accounted for by considering the three subsoil classes.
Subsoil class A: Rock or other geological formation characterized by a shear
wave velocity vs of at least 800m/s, including at most 5 m of weaker material at
the surface.
Stiff deposits of sand, gravel or over consolidated clay, at least several tens of
meters thick, characterized by a gradual increase of the mechanical properties
with depth and by vs values of at least 400 m/s at a depth of 10m.
Subsoil class B: Deep deposits of medium dense sand, gravel or medium stiff
clays with thickness from several tens to many hundreds of meter, characterized
by vs values of at least 200 m/s at a depth of 10m; increasing to at least 350 m/s
at a depth of 50 m.
Subsoil class C: Loose cohesion less soil deposits with or without some soft
cohesive layers, characterized by vs values below 200 m/s in the upper most 20
m.
Deposits with predominant soft-to-medium stiff cohesive soils, characterized by
vs values below 200 m/s in the upper most 20m.

Seismic Action
For structural design, the intensity of earthquake is usually described in terms of
the ground acceleration as a fraction of the acceleration due to gravity, i.e. 0.1g,
0.2g, 0.3g etc. The static analysis procedure provides for the calculation of
the total lateral force, defined as the design base shear which is then
distributed over height of the building.

## The earthquake motion at a given point of the surface is generally represented

by an elastic ground acceleration spectrum, called “elastic response spectrum”.
Normalized elastic response spectra are shown in annex A – Figure A.1 of
EBCS 8.

## Design spectrum (Page 10, Art.1.4.2.2 (4) to (7) – EBCS 8)

For linear analysis, the design spectrum Sd(T), normalized by the acceleration of
gravity g, is defined by,
Sd(T) = αβγ
Where α = the ratio of design bedrock acceleration to the acceleration
of gravity g and is given by α = α0I
Where α0 = the bedrock acceleration ratio for the site and depends on
the seismic zone.
Bedrock acceleration ratio α0
Zone 4 3 2 1
α0 0.10 0.07 0.05 0.03
I = Importance factor

Importance categories and importance factors for buildings (Table 2.4 Chapter 2 – EBCS 8)
Importance Importance
Buildings
category factor I
Buildings whose integrity during
earthquakes is of vital importance for
I 1.4
civil protection, e.g. hospitals, fire
stations, power plants etc.
Buildings whose seismic resistance is
of importance in view of the
II consequences associated with a 1.2
collapse, e.g. schools, assembly halls,
cultural, institutions, etc.
Ordinary buildings, not belonging to
III 1.0
the other categories
Buildings of minor importance for
IV public safety, e.g. agricultural 0.8
buildings, etc

## β = design response factor for the site = 1.2 S/T2/3 ≤ 2.5

Where S is the site coefficient for soil characteristics

Site coefficient S
Subsoil class A B C
S 1.0 1.2 1.5
T = Fundamental vibration period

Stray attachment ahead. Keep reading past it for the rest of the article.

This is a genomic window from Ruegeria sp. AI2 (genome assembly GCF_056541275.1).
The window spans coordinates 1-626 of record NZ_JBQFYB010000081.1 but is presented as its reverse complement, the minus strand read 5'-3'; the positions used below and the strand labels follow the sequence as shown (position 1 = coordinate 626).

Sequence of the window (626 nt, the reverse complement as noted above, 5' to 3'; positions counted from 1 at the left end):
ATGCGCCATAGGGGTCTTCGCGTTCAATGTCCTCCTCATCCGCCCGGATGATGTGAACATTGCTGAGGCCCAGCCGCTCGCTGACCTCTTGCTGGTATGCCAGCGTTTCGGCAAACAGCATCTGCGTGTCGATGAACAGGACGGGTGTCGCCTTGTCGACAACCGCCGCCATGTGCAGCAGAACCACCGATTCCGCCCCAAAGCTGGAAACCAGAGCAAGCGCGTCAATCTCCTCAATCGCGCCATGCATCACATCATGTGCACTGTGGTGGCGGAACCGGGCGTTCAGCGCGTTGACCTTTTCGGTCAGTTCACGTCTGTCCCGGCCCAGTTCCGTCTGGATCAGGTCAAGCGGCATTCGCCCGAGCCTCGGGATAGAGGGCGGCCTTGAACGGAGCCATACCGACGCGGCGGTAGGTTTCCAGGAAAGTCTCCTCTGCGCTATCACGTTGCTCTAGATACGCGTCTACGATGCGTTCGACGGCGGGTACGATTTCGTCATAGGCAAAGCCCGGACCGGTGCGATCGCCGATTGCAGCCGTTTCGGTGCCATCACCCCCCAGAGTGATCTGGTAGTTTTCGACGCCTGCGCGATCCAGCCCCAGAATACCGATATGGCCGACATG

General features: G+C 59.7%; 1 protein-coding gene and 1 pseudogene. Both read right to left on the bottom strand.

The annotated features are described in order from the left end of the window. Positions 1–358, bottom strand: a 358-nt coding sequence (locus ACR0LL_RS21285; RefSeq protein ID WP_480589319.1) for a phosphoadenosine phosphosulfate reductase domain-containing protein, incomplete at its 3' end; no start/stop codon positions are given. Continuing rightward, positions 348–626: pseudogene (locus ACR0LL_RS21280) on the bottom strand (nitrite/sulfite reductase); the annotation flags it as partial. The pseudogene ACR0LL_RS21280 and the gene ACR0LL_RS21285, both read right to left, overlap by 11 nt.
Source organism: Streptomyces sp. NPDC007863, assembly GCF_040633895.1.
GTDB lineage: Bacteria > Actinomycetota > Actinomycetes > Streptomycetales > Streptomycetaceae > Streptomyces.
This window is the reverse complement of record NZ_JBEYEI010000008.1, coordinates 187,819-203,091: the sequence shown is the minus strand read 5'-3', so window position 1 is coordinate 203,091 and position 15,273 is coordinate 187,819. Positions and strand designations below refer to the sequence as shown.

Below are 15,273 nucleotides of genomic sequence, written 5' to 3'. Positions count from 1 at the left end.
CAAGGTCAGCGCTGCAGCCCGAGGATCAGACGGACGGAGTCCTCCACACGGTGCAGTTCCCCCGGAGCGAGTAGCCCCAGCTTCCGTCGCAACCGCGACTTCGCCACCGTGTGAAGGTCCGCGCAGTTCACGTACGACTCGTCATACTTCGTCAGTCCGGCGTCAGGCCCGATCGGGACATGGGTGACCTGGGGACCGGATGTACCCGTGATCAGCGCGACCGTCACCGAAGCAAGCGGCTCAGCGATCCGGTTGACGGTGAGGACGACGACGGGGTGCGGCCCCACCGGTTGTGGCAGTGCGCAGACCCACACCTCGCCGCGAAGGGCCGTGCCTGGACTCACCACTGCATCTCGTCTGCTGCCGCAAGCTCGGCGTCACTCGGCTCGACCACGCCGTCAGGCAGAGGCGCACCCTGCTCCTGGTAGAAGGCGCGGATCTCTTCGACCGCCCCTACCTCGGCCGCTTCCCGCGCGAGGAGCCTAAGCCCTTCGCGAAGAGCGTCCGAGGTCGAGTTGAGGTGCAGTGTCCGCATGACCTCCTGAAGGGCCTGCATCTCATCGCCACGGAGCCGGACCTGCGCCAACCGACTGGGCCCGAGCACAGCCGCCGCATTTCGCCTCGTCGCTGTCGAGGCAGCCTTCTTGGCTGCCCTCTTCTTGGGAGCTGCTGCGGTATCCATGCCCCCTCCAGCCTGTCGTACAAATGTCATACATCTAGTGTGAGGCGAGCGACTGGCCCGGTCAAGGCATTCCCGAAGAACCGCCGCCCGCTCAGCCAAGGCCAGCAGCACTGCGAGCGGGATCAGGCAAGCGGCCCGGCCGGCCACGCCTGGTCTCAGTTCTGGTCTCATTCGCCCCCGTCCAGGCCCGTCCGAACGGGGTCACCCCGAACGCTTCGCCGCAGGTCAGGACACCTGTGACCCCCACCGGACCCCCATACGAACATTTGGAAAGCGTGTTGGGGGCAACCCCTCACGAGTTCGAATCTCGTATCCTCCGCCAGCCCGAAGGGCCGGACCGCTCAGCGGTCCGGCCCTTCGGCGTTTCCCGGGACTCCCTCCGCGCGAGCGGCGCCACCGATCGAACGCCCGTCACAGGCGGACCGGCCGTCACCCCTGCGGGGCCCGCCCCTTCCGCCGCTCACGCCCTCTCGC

γ = Behavior factor to account for energy dissipation capacity
γ = γ0 kD kR kW ≤ 0.70
γ0 = Basic value of the behavior factor
= 0.2 for frame system and dual system
= 0.3 for core system
= 0.5 for inverted pendulum system
kD = Factor reflecting the ductility class
= 1.00 for DC “H”
= 1.50 for DC “M”
= 2.00 for DC “L”
kR = Factor reflecting the regularity in elevation
= 1.00 for regular structures
= 1.25 for non-regular structures
kW = Factor reflecting the prevailing failure mode in structural systems
= 1.00 for frame and frame equivalent dual systems
= (2.5 – 0.5 α0) for wall and wall equivalent systems
≥ 1 for core systems
Here, α0 = aspect ratio of the walls = (Height of wall / Length of wall)

## Base shear force (Page 21, Art.2.3.3.2.2 – EBCS 8)

Seismic base shear force Fb = Sd(T1)W
Where Sd(T1) = the design spectrum
T1 = Fundamental period of vibration in sec = C1 H3/4
H = Height of the building above the base in meter
C1 = 0.085 for steel moment resisting frames
= 0.075 for reinforced concrete moment resisting
frames and eccentrically braced steel frames
= 0.050 for all other buildings
= Total permanent load plus 25% of the floor variable (live) load for
storage and warehouse occupancies.
= Total permanent load only for other occupancies.

Vertical distribution of base shear along the height of the structure: (Storey shear) (Page 22,
Art.2.3.3.2.3 – EBCS 8)
Portion of the base shear distributed over the height of the structure

Fi = (Fb – Ft) Wi hi
Σ Wj hj

Ft = 0.07 T1 Fb
Example 1: A twenty storey RC framed building has plan dimensions 15 m X 30 m. Height
of the building is 70 m. Estimate its fundamental period of vibration.

## The fundamental period of vibration T1 = C1 H3/4

C1 = 0.075; H = 70 m

## T1 = C1 H3/4 = 0.075 (70) 3/4 = 1.82 sec.

Example 2: A four storeyed building has an elevation shown in figure and is located in Awassa.
Determine the lateral forces and storey shears on an inner frame due to earthquake using the
following data.

Finishes = 15 cm

## Live load = 3 kN/m2

There is no wall in this frame. Consider that the second floor is utilized fully for storage
purposes.